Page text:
International Cooperation for Capacity Building and Technology Transfer: This section urges governments to: fulfill their financial commitments as set out in Chapter 33 of Agenda 21; strengthen international cooperation on sustainable land management; promote technology transfer for capacity building; promote research, awareness raising and training; and take account of the complementarities between UNCED Conventions and relevant instruments.


Co-Chair McDonnell (Ireland) opened the meeting of the AHWG in the afternoon and invited delegates to comment on his initial drafts on Integrated Planning and Management of Land Resources.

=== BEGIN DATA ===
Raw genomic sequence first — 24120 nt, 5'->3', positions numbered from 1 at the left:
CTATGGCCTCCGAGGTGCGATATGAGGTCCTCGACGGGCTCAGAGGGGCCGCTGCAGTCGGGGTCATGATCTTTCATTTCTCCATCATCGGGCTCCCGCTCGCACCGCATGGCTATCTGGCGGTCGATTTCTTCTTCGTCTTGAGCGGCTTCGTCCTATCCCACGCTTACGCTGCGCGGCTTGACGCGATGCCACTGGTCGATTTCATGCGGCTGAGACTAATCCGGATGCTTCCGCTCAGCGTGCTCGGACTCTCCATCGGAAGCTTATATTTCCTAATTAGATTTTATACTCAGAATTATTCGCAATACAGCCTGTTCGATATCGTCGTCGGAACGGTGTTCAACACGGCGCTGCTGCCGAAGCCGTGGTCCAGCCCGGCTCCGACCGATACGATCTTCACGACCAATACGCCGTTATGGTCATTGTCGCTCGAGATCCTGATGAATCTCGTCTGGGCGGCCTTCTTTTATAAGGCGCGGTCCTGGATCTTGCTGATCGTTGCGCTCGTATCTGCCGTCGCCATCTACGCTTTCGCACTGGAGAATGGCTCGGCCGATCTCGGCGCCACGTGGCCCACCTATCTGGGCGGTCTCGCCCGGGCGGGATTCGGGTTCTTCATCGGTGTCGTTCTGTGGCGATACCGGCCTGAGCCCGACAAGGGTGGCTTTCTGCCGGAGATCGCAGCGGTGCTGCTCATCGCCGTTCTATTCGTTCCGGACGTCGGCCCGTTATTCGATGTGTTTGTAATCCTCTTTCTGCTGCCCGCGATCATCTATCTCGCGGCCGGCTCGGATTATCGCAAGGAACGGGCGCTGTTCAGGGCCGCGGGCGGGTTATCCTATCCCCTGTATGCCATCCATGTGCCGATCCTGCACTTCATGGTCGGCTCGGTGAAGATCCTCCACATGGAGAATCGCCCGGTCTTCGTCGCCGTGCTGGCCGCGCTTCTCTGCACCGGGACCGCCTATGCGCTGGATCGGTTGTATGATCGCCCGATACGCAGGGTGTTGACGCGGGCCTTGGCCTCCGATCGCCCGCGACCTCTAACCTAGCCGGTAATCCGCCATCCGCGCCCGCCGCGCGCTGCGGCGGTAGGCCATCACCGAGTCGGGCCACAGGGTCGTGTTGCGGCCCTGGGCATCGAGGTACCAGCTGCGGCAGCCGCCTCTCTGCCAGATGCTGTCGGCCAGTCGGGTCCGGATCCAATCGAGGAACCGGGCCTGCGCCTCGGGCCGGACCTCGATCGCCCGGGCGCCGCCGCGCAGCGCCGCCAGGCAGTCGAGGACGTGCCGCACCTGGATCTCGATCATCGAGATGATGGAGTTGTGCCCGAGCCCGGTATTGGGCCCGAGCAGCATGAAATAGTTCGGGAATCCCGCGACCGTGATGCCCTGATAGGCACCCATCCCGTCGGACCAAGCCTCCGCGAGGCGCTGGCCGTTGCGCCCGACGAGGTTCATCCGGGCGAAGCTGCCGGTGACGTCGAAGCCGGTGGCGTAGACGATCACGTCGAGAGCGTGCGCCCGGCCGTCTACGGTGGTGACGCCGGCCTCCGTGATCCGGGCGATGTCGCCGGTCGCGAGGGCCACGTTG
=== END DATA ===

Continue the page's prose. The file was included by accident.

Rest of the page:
On the draft Summary, the G-77/CHINA noted that the undue burden of implementation was placed on developing countries as the issue of finance for implementation had not been dealt with adequately. He also noted the absence of reference to major financial institutions. The EU recalled comments at the AHWG on Tuesday, 29 February, that the CCD had received practically no support from the international community. He noted that 12 African countries had completed national action programmes to combat desertification, supported by the donor community, including the EU. He said the EU was committed to supporting the CCD Global Mechanism. The G-77/ CHINA repeated that inadequate resources were available for desertification. The US proposed a reference to the "responsibilities" that accompany land tenure. The RUSSIAN FEDERATION introduced a new paragraph on ensuring equal access to land resources for all stakeholders when undertaking land tenure reform. The G-77/CHINA noted the need to accommodate cultural and traditional approaches to land tenure. JAPAN noted that not all AHWG participants wished to be associated with the observation that ODA has been declining.